__EXT. NIGHT / ROOFTOP__
After having thrown all of his clothes from the rooftop, the man approaches the building's edge. The wind howls menacingly.
Sarah (off-screen) : DON'T JUMP, HARRY! PLEASE DON'T JUMP!
man turns around. He jumps.
Sarah : NOOOOO!
Sarah stares above, watching the thin man's body cascading towards her like a descending halo.
The nearby citizens are barely watching the disturbing spectacle. ''Another one'', they appear to think. Sarah is isolated in her panic.
Suddenly, in one swift, airsplitting motion, the man glides right above her and flies back up. Sarah's checkerboard hat and regal scarf hit the concrete. Large, dragonfly-like wings have erupted from the man's back during his fall.
he is now free.
Sarah : HARRY! HARRY!!!
Sarah watched uncomfortably as her best friend dissapeared into the city night.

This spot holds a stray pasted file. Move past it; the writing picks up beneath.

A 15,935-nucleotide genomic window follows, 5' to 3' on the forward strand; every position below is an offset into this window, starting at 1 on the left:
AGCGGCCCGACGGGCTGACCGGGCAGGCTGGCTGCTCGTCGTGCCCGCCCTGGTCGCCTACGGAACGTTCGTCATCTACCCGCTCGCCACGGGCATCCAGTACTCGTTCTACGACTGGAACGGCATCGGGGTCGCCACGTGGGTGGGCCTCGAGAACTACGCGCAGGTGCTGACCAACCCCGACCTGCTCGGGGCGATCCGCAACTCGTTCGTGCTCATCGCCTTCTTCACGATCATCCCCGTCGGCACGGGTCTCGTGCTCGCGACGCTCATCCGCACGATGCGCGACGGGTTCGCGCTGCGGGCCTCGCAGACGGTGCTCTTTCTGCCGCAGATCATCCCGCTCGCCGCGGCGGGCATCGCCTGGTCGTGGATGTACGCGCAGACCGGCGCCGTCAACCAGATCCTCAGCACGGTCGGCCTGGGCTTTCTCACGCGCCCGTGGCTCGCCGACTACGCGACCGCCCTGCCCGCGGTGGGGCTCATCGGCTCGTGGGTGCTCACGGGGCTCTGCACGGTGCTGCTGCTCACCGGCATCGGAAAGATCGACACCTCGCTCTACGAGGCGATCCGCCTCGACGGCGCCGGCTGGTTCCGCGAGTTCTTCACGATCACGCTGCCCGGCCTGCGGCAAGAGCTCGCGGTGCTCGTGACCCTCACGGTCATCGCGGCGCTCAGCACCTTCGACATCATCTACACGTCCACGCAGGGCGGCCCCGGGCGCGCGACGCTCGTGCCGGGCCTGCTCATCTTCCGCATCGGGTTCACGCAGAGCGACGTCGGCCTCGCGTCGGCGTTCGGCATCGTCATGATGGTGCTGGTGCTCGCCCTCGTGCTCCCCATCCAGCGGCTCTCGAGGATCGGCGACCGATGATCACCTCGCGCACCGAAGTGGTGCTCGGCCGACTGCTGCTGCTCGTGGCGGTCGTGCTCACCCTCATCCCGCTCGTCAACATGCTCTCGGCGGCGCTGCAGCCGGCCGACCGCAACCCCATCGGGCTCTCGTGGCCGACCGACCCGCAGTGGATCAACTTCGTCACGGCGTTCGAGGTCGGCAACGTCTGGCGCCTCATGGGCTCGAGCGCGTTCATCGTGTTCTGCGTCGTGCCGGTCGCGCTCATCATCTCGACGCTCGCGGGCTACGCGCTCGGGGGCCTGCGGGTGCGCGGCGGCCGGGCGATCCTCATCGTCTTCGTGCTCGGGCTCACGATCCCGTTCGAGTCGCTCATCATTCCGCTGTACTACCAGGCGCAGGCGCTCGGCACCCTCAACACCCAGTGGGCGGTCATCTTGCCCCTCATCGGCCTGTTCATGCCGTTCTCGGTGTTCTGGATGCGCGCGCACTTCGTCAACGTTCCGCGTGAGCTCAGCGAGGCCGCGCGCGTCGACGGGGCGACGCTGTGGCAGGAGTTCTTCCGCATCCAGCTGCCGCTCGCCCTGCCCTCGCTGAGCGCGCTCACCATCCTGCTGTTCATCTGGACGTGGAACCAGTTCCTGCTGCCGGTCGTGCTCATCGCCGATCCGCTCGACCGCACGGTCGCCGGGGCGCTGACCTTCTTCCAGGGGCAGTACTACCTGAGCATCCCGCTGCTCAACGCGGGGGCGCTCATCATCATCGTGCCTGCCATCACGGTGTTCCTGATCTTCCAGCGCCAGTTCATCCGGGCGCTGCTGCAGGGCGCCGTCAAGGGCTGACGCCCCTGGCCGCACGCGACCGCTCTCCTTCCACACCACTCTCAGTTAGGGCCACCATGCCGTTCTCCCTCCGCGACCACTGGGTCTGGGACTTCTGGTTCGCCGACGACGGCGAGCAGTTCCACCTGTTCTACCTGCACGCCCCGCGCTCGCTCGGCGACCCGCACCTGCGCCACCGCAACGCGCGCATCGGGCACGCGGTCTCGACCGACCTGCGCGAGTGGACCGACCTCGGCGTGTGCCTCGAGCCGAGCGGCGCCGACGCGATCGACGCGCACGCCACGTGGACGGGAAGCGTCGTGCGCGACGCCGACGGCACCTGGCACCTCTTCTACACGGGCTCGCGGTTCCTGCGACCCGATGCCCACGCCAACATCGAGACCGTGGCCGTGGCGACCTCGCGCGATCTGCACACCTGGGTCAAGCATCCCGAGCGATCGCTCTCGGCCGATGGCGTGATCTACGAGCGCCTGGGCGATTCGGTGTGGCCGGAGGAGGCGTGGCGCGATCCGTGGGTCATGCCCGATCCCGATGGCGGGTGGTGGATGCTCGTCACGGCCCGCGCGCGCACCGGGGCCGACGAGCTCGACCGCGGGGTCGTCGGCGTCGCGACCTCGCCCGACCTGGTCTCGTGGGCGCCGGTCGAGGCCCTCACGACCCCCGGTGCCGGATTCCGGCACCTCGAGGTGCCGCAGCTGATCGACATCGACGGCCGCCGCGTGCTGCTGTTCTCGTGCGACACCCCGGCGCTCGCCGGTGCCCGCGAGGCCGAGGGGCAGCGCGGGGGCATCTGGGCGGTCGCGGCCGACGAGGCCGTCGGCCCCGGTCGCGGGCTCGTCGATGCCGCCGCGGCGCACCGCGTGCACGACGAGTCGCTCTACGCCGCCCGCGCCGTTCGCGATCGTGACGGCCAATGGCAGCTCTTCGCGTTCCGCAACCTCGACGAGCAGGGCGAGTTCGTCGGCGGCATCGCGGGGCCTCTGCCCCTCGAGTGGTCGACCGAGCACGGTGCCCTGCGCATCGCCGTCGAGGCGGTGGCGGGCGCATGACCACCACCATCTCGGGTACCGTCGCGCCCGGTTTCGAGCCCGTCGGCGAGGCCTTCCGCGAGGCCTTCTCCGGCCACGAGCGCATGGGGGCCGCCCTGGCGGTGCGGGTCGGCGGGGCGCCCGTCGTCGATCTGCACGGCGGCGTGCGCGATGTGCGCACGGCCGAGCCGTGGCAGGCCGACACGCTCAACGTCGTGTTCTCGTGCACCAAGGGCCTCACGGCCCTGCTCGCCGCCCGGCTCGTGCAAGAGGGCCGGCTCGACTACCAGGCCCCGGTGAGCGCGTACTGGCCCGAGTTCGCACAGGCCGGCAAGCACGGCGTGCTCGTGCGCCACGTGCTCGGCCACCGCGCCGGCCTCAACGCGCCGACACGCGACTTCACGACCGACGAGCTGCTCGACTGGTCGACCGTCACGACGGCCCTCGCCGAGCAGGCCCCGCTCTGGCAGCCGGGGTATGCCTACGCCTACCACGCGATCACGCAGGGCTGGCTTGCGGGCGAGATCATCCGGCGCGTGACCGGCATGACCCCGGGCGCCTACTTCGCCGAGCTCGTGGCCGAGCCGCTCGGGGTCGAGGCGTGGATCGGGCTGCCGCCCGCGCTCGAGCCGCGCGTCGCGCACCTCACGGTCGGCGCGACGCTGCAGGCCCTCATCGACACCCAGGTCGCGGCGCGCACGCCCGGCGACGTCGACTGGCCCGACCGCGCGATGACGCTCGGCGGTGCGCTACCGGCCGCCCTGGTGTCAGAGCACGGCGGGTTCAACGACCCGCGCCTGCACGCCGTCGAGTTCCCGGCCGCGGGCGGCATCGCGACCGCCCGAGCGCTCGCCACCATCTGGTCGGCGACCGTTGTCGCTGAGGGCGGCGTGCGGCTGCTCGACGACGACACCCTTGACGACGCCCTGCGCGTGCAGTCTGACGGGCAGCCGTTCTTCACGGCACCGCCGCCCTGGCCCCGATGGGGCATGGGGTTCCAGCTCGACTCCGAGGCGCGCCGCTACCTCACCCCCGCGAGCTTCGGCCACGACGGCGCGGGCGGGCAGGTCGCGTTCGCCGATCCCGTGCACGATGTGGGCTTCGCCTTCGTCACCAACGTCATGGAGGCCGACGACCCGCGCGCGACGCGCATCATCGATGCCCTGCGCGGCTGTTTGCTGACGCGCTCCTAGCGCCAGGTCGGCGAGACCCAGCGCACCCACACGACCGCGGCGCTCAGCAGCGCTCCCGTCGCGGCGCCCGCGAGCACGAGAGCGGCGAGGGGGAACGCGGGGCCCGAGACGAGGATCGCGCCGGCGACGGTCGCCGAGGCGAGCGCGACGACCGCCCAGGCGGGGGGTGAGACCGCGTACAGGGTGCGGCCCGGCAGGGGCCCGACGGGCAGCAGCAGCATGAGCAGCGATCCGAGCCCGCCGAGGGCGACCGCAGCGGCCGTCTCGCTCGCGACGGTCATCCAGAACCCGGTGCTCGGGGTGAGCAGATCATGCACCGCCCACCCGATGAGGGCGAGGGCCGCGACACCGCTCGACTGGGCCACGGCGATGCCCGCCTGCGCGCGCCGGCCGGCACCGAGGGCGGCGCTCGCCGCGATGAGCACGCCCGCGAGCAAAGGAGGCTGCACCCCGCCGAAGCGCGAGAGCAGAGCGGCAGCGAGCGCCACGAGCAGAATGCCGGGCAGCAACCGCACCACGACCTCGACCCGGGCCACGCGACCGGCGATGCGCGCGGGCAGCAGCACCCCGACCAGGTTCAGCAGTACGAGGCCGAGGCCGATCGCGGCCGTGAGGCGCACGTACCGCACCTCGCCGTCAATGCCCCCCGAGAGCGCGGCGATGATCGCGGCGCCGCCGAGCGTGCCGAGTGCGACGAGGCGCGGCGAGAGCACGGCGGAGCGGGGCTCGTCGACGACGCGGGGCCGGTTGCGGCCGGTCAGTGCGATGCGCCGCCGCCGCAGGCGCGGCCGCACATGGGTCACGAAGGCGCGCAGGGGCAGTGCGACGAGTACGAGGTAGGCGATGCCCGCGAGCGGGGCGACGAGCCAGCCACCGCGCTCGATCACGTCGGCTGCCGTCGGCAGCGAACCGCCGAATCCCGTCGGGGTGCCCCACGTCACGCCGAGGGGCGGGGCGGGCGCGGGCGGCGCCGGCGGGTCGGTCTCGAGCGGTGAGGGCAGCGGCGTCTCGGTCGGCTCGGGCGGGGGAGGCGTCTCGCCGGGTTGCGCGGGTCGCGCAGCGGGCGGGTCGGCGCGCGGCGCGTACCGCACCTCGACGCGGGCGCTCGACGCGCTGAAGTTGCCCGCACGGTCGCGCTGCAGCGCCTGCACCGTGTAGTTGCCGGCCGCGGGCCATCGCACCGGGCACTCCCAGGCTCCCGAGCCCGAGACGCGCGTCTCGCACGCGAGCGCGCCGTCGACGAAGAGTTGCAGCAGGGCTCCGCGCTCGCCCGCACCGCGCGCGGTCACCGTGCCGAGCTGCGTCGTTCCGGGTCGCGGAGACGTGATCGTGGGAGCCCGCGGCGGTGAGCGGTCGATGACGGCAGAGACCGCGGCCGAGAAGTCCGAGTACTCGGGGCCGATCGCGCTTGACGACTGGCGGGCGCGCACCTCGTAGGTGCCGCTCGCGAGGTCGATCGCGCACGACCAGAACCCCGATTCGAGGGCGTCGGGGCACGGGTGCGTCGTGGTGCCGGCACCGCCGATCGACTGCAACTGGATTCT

Difficult and contrived, much like spinning into adulthood in a terminally fucked-up world can feel like. Lonergan has verve and social reviling to spare, and to watch almost none of his ideas cohere and yet crackle like very few other network narratives do nowadays gives the effect a really disturbing read. By its final pages, Margaret proves to have transcended its horrifying post-producting trials and landed on the street as a real shot to the heart to whoever has decided to remain on its wounded wings. Paquin is incredible, and so are Smith-Cameron and Berlin.
Built one hundred percent on the dreadfully unimaginative rise-and-fall biopic template, yet there's no denying its emotional wallop due to the sheer wonderfulness of the subject. Phoenix and Witherspoon play off each other with beauty, chemistry and depth, but little about their respective performances has the transportive power to make one label them as unforgettable.
The sole notable aspect of The Devil Inside is that it is far and away the least engaging, scary or satisfying shit-show in both the handheld horror and exorcism-gone-wrong craze. Seriously, movies don't get much worse than The Devil Inside.